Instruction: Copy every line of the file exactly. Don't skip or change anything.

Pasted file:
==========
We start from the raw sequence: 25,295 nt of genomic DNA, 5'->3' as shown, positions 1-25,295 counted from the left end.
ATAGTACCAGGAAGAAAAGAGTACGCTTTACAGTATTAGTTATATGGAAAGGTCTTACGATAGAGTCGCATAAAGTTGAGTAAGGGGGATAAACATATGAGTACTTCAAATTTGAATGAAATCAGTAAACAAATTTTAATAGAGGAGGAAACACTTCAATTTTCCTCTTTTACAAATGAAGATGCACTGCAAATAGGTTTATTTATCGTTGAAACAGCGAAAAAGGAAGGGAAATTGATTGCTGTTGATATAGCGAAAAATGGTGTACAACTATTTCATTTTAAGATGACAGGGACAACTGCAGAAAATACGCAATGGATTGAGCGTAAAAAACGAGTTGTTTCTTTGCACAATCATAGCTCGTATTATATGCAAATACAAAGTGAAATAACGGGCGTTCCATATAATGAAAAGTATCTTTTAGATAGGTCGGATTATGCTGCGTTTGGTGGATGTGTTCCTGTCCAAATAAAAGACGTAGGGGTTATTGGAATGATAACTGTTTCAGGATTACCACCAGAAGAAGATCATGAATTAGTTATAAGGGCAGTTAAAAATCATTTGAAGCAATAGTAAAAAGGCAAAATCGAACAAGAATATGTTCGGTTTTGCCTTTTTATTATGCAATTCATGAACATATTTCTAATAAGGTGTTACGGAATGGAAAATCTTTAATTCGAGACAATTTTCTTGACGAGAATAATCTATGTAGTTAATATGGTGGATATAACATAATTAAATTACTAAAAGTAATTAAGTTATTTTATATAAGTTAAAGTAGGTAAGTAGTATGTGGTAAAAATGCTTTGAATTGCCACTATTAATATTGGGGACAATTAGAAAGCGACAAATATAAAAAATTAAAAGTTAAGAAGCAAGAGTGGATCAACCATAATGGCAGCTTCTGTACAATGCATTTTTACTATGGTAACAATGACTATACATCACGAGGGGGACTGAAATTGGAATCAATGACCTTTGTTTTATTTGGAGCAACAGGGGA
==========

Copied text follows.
We start from the raw sequence: 25,295 nt of genomic DNA, 5'->3' as shown, positions 1-25,295 counted from the left end.
ATAGTACCAGGAAGAAAAGAGTACGCTTTACAGTATTAGTTATATGGAAAGGTCTTACGATAGAGTCGCATAAAGTTGAGTAAGGGGGATAAACATATGAGTACTTCAAATTTGAATGAAATCAGTAAACAAATTTTAATAGAGGAGGAAACACTTCAATTTTCCTCTTTTACAAATGAAGATGCACTGCAAATAGGTTTATTTATCGTTGAAACAGCGAAAAAGGAAGGGAAATTGATTGCTGTTGATATAGCGAAAAATGGTGTACAACTATTTCATTTTAAGATGACAGGGACAACTGCAGAAAATACGCAATGGATTGAGCGTAAAAAACGAGTTGTTTCTTTGCACAATCATAGCTCGTATTATATGCAAATACAAAGTGAAATAACGGGCGTTCCATATAATGAAAAGTATCTTTTAGATAGGTCGGATTATGCTGCGTTTGGTGGATGTGTTCCTGTCCAAATAAAAGACGTAGGGGTTATTGGAATGATAACTGTTTCAGGATTACCACCAGAAGAAGATCATGAATTAGTTATAAGGGCAGTTAAAAATCATTTGAAGCAATAGTAAAAAGGCAAAATCGAACAAGAATATGTTCGGTTTTGCCTTTTTATTATGCAATTCATGAACATATTTCTAATAAGGTGTTACGGAATGGAAAATCTTTAATTCGAGACAATTTTCTTGACGAGAATAATCTATGTAGTTAATATGGTGGATATAACATAATTAAATTACTAAAAGTAATTAAGTTATTTTATATAAGTTAAAGTAGGTAAGTAGTATGTGGTAAAAATGCTTTGAATTGCCACTATTAATATTGGGGACAATTAGAAAGCGACAAATATAAAAAATTAAAAGTTAAGAAGCAAGAGTGGATCAACCATAATGGCAGCTTCTGTACAATGCATTTTTACTATGGTAACAATGACTATACATCACGAGGGGGACTGAAATTGGAATCAATGACCTTTGTTTTATTTGGAGCAACAGGGGA